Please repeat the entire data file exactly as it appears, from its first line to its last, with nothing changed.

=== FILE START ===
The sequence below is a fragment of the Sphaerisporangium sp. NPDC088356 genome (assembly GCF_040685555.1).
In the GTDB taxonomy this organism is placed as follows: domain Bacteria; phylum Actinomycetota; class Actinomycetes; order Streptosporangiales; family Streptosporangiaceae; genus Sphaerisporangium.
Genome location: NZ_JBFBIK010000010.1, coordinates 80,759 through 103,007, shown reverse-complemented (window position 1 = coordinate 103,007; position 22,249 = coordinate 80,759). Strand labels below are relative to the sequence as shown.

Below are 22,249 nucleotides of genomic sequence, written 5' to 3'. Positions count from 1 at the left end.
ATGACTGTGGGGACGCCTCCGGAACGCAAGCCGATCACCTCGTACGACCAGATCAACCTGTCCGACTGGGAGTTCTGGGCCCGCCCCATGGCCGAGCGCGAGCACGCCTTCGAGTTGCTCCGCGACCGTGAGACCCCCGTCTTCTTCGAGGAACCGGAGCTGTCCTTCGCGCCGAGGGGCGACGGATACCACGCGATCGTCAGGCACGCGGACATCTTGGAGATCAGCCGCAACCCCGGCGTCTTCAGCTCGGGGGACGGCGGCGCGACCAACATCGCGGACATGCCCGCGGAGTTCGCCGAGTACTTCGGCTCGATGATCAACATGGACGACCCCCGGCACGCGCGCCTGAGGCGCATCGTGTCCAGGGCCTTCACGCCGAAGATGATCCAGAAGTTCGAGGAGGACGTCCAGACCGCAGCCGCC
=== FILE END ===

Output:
The sequence below is a fragment of the Sphaerisporangium sp. NPDC088356 genome (assembly GCF_040685555.1).
In the GTDB taxonomy this organism is placed as follows: domain Bacteria; phylum Actinomycetota; class Actinomycetes; order Streptosporangiales; family Streptosporangiaceae; genus Sphaerisporangium.
Genome location: NZ_JBFBIK010000010.1, coordinates 80,759 through 103,007, shown reverse-complemented (window position 1 = coordinate 103,007; position 22,249 = coordinate 80,759). Strand labels below are relative to the sequence as shown.

Below are 22,249 nucleotides of genomic sequence, written 5' to 3'. Positions count from 1 at the left end.
ATGACTGTGGGGACGCCTCCGGAACGCAAGCCGATCACCTCGTACGACCAGATCAACCTGTCCGACTGGGAGTTCTGGGCCCGCCCCATGGCCGAGCGCGAGCACGCCTTCGAGTTGCTCCGCGACCGTGAGACCCCCGTCTTCTTCGAGGAACCGGAGCTGTCCTTCGCGCCGAGGGGCGACGGATACCACGCGATCGTCAGGCACGCGGACATCTTGGAGATCAGCCGCAACCCCGGCGTCTTCAGCTCGGGGGACGGCGGCGCGACCAACATCGCGGACATGCCCGCGGAGTTCGCCGAGTACTTCGGCTCGATGATCAACATGGACGACCCCCGGCACGCGCGCCTGAGGCGCATCGTGTCCAGGGCCTTCACGCCGAAGATGATCCAGAAGTTCGAGGAGGACGTCCAGACCGCAGCCGCC